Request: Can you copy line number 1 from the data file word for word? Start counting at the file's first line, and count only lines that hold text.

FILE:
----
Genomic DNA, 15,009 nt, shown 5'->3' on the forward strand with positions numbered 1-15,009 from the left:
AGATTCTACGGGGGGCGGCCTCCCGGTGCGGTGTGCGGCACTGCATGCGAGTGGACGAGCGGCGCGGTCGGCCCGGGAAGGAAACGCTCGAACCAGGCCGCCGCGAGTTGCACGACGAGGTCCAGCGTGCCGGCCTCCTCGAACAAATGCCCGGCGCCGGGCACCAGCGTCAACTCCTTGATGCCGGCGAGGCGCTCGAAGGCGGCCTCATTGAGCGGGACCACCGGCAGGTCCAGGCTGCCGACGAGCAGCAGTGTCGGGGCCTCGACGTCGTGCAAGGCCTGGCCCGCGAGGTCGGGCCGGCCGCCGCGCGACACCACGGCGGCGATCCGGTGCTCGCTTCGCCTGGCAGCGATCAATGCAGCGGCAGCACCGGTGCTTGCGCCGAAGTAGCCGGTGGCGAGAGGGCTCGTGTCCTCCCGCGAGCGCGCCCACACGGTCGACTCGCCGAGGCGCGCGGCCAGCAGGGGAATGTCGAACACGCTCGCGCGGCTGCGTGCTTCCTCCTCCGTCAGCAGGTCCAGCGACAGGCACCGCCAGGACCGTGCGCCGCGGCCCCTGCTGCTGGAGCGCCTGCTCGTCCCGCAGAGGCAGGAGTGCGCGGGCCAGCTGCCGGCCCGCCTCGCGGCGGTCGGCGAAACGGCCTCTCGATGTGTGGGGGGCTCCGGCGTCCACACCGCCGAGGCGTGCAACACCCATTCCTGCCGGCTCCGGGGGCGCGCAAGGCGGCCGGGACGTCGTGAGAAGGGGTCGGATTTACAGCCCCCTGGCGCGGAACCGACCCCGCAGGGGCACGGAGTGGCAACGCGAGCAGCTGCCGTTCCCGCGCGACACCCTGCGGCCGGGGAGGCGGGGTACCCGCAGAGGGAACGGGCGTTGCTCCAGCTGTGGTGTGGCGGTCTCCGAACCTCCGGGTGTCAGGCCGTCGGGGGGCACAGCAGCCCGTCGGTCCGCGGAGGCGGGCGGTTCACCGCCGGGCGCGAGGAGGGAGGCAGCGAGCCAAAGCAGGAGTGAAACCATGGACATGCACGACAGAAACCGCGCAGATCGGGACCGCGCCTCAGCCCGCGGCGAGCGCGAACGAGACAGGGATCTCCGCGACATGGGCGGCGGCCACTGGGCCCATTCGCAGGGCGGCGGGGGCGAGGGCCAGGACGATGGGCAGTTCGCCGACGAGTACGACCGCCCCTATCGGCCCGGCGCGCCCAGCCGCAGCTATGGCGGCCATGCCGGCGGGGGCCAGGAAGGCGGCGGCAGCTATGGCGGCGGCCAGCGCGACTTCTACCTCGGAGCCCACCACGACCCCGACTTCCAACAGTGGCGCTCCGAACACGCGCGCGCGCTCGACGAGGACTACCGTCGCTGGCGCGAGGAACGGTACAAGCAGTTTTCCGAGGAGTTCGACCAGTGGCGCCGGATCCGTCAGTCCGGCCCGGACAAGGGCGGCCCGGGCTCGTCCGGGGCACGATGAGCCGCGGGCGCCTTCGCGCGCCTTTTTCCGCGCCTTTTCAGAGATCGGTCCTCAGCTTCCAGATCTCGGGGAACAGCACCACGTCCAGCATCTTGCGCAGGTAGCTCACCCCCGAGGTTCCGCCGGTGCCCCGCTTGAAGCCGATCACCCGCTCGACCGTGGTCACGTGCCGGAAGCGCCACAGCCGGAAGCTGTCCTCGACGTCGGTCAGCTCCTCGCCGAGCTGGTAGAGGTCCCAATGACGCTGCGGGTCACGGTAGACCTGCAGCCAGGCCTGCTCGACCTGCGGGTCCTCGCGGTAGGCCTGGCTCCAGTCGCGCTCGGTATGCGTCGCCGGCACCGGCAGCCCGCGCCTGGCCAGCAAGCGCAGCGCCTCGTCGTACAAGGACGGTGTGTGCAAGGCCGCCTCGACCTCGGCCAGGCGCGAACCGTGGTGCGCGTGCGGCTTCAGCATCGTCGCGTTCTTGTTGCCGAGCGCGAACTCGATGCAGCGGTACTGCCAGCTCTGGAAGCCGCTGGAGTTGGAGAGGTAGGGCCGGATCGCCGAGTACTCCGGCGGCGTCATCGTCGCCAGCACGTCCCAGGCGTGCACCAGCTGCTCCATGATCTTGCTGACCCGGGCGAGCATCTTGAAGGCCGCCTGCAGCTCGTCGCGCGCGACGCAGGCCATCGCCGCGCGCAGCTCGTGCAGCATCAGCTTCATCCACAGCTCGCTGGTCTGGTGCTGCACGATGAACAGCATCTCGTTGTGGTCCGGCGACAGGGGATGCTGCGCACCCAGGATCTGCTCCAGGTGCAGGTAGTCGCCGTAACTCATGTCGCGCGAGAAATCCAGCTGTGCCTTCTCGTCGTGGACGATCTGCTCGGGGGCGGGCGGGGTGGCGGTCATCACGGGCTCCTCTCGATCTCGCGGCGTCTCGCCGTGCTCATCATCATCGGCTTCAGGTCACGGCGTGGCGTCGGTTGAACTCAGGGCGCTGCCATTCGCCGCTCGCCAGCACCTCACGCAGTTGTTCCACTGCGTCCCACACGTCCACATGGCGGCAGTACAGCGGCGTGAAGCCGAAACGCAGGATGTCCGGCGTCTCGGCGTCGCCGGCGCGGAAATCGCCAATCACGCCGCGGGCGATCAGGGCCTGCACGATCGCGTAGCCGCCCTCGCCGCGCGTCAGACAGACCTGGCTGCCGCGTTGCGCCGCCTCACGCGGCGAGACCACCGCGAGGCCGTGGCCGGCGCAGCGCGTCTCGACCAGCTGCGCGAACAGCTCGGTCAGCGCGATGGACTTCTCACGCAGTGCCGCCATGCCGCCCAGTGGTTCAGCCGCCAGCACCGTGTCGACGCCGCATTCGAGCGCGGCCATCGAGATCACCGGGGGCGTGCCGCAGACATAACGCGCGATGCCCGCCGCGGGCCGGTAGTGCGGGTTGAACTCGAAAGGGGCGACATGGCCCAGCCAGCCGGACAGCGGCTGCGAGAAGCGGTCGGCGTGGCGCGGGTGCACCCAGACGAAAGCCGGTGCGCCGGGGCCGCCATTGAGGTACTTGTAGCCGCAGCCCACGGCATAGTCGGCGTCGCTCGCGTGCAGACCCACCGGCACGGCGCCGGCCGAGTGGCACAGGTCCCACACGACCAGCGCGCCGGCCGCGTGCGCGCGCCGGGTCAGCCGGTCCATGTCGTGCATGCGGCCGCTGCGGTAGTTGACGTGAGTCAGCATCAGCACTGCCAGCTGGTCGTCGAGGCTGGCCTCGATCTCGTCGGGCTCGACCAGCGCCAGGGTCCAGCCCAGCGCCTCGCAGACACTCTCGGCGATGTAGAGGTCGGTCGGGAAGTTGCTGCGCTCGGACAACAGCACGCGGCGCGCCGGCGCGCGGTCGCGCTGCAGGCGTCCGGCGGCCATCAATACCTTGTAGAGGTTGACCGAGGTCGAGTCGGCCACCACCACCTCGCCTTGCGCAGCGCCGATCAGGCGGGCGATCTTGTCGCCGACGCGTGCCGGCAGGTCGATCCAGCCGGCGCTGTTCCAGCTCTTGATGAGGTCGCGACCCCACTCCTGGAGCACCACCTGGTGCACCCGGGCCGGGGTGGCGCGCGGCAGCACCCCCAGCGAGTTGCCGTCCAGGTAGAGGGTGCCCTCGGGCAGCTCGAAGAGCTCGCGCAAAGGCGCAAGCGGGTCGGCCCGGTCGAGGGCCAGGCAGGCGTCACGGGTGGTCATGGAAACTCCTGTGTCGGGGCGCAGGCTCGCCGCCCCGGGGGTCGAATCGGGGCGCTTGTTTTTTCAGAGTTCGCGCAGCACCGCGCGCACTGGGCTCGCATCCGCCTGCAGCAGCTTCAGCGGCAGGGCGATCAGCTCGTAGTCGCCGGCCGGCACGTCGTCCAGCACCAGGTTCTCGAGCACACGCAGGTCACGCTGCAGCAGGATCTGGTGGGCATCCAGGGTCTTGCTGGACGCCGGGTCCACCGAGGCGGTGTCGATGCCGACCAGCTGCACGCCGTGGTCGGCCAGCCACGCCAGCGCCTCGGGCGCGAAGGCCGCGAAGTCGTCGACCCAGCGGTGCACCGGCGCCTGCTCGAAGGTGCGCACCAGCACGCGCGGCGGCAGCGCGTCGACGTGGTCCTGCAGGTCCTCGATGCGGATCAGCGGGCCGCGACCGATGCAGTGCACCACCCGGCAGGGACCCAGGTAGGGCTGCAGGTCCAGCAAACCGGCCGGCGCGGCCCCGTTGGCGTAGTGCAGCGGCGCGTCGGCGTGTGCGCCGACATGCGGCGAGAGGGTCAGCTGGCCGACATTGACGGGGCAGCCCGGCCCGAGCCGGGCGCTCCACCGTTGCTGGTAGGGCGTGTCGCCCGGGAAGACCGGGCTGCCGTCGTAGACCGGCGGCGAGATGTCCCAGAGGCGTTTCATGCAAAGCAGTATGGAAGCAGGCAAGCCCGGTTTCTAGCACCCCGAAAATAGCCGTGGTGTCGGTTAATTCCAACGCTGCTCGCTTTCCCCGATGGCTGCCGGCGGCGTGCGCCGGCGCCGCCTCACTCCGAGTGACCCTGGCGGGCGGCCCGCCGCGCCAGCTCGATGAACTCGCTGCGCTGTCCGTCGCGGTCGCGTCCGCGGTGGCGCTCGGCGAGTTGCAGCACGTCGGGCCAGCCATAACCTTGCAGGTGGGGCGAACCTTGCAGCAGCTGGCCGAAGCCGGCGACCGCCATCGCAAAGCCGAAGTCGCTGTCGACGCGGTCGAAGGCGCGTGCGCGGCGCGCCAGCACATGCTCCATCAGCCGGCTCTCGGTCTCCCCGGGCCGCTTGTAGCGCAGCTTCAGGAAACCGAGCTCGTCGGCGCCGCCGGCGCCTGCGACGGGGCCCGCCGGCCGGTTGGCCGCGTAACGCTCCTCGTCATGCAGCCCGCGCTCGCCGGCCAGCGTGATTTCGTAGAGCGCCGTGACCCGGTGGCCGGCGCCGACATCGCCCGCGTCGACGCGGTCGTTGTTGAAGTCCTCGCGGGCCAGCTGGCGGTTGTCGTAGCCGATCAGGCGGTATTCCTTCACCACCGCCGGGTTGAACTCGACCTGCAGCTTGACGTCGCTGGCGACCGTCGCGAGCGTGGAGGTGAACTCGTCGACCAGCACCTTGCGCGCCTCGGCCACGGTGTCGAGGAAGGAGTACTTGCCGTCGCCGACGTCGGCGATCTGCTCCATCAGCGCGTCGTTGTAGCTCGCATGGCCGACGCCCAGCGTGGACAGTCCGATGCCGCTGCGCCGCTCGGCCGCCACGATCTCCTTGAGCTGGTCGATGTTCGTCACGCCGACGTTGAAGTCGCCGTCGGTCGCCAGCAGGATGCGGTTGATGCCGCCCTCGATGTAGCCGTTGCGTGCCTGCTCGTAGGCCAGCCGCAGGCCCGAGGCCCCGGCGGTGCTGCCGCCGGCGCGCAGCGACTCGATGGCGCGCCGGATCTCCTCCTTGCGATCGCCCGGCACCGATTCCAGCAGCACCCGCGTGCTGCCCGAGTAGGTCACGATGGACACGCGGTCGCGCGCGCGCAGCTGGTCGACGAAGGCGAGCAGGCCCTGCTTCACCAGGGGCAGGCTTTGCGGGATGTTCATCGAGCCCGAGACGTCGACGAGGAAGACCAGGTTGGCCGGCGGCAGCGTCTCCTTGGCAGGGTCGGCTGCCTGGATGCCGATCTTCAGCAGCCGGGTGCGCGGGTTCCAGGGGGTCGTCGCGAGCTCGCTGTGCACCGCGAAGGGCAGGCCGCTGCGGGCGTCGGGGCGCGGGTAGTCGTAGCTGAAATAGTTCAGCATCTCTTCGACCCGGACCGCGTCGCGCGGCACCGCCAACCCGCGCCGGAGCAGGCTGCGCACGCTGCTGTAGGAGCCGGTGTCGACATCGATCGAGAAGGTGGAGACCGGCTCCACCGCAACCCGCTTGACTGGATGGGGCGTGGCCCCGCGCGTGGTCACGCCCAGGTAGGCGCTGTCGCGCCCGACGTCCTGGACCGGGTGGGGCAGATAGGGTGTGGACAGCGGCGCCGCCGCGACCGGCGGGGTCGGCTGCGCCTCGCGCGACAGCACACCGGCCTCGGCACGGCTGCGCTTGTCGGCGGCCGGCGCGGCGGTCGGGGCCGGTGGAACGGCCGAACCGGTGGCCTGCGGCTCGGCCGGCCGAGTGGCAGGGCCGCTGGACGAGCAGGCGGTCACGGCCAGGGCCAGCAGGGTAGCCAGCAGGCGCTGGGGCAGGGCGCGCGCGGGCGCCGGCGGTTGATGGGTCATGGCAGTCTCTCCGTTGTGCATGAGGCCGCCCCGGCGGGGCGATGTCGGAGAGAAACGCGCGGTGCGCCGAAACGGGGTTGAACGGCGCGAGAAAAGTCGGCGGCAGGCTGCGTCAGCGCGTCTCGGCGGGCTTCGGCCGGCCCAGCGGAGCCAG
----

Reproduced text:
Genomic DNA, 15,009 nt, shown 5'->3' on the forward strand with positions numbered 1-15,009 from the left: